Hannah More 1745-1833
English nonfiction writer, playwright, poet, essayist, and novelist.
The following entry provides an overview of More's life and works. For additional information on her career, see NCLC, Volume 27.
A significant voice on behalf of many social causes, More was one of the most popular female writers of the late eighteenth and early nineteenth centuries. While she initially gained prominence through her plays and poetry, after 1779, More abandoned those genres and began producing anti-Enlightenment polemics and religious essays dedicated to the education and improvement of her contemporaries and the poor. She is best known for her brief expository prose or tracts directed at the working class, collected in three volumes and entitled the Cheap Repository (1795-98). These tracts, like her other works, reflect a concern with the betterment of society.
More was born on February 2, 1745, the fourth in a family of five girls. Her father, Jacob More, was headmaster of a charity school, and her mother Mary Grace was the daughter of a farmer. More and her sisters were educated at their father's school, where they studied mathematics, reading, and Latin. More could read before the age of four, and proved so adept in mathematics that she outperformed the boys in the school, prompting her father to suspend her instruction for fear of overeducating her in a subject he considered more suitable for males. In 1757, More's older sister Mary opened a boarding school for girls in nearby Bristol, and More was enrolled as one of the first pupils, studying history and literature. At the age of sixteen, she wrote her first play, The Search After Happiness (first published in 1773). After completing her studies at the school, More became an instructor; she served there until 1767 when she became engaged to William Turner, a wealthy landowner. When More broke off her engagement after six years of postponements and failed appearances on Turner's part, she received a settlement to compensate her. Financially secure, More was able to travel to London, where she became associated with the Bluestockings, a group of writers and intellectuals whose meetings provided a forum for men and women to discuss literature and the arts. The group encouraged More in her writing career and introduced her to such prominent writers as Samuel Johnson and Elizabeth Montagu. When her friend and patron, the actor and producer David Garrick, died in 1779, More withdrew from the theater amid charges of plagiarism by another of Garrick's protégés. She began to see theater in opposition to her religious beliefs, and turned instead to writing moral tracts and poems in keeping with her devotion to Anglican Evangelicalism. In 1785, More moved to a cottage near Bristol and rarely visited the capital again. Her writing became increasingly didactic and she devoted herself to religion and to causes such as women's education and the abolition of slavery. In 1808, More published the enormously successful novel Cœlebs in Search of a Wife, and continued to produce religious essays and tracts until she became ill in 1825. She died on September 7, 1833.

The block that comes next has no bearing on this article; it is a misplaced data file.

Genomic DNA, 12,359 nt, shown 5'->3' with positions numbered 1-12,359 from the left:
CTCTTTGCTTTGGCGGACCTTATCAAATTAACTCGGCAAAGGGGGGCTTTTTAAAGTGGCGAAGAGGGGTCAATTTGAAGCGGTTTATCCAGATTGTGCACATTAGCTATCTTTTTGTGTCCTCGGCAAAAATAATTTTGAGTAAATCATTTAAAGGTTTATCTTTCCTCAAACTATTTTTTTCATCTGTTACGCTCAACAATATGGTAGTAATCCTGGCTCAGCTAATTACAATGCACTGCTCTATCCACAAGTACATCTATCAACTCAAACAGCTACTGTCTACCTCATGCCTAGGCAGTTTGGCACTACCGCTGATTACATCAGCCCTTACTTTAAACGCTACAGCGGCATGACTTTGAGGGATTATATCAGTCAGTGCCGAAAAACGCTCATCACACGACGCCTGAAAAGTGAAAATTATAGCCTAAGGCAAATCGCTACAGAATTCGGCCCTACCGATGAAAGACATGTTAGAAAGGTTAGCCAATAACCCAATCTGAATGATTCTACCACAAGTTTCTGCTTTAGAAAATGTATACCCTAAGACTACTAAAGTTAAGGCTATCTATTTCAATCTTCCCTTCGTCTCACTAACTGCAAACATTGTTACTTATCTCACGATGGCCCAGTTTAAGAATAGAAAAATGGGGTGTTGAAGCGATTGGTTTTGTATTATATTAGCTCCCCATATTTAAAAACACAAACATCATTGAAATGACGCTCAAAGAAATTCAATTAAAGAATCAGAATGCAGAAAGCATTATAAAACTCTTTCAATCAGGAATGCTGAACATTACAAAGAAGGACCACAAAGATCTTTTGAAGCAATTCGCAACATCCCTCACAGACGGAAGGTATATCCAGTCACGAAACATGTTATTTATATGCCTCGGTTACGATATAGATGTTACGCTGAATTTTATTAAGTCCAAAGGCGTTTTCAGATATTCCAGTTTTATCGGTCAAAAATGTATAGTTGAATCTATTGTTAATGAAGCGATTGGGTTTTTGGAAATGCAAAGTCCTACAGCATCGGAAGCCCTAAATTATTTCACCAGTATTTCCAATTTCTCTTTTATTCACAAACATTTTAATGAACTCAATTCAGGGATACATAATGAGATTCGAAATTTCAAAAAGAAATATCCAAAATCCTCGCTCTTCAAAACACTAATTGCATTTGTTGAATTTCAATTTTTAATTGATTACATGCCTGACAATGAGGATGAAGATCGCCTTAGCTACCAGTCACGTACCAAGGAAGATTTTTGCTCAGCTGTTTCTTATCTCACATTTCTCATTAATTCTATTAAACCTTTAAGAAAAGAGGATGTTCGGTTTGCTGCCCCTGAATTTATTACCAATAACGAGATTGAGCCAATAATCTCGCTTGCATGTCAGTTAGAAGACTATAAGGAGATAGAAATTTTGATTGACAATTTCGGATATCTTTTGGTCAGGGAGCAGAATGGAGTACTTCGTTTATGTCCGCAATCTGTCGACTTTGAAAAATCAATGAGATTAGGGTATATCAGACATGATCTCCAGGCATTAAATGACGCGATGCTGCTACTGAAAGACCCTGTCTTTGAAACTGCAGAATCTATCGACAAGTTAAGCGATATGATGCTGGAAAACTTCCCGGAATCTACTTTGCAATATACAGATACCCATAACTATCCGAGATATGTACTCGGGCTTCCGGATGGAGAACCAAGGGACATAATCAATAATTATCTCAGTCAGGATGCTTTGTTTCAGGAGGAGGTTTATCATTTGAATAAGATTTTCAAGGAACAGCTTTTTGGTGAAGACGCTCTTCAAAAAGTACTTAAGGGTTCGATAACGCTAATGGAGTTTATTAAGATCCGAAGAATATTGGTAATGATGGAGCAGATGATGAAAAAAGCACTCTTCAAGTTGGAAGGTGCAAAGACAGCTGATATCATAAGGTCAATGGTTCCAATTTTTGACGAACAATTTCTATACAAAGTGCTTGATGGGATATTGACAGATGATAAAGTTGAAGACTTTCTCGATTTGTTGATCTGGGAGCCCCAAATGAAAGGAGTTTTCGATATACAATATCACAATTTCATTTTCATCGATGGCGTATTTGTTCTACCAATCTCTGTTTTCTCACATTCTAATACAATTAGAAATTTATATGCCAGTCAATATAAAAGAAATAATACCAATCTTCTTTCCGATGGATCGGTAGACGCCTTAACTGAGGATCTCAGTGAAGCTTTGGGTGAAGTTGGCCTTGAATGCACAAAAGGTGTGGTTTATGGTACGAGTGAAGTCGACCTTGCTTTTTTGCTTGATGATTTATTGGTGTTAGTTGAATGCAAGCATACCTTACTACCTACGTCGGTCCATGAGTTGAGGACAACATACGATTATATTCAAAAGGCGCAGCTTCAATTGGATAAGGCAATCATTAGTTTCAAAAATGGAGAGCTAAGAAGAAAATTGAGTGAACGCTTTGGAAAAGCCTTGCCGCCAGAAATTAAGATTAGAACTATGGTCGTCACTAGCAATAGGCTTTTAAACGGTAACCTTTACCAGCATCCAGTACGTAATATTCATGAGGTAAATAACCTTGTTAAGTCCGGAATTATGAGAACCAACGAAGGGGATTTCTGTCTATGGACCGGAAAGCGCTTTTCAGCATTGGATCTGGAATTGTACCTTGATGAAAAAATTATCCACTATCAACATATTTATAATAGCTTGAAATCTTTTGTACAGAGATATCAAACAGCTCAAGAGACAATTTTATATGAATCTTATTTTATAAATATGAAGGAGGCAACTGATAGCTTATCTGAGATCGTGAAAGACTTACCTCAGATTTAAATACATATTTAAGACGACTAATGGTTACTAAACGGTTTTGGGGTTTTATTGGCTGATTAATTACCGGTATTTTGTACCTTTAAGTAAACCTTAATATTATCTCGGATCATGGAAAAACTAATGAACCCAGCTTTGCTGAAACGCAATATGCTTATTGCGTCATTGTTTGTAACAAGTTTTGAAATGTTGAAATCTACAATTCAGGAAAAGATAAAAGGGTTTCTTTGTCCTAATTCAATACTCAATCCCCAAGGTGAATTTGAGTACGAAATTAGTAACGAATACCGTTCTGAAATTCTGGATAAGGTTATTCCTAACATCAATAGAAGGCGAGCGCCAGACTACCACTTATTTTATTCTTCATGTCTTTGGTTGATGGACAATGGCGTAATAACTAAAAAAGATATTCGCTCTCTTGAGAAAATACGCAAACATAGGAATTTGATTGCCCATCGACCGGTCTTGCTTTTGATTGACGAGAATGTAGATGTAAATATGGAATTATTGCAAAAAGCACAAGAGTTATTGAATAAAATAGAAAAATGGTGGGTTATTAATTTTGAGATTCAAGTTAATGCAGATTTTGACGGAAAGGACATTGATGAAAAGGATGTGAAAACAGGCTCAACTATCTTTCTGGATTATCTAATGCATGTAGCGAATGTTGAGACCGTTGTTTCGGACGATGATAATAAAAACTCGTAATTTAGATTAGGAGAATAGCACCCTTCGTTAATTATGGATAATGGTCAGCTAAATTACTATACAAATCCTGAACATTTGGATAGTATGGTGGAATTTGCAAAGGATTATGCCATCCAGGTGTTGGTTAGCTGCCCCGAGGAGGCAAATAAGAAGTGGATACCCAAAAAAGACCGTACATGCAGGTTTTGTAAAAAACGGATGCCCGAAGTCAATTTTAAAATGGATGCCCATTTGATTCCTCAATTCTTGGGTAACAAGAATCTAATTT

More first achieved success in the theater with such dramas as The Search After Happiness, The Inflexible Captive (1774), and Percy (1778). However, despite her success, she stopped writing plays and turned to the production of religious tales and essays, such as Thoughts on the Importance of the Manners of the Great to General Society (1788) and An Estimate of the Religion of the Fashionable World (1791), in which she chastised the members of the middle and upper classes for frivolity and appealed to them to set an example in morals and manners that the lower class might follow. The works became phenomenally successful with the middle and upper classes, who failed to recognize themselves as the targets of her criticism.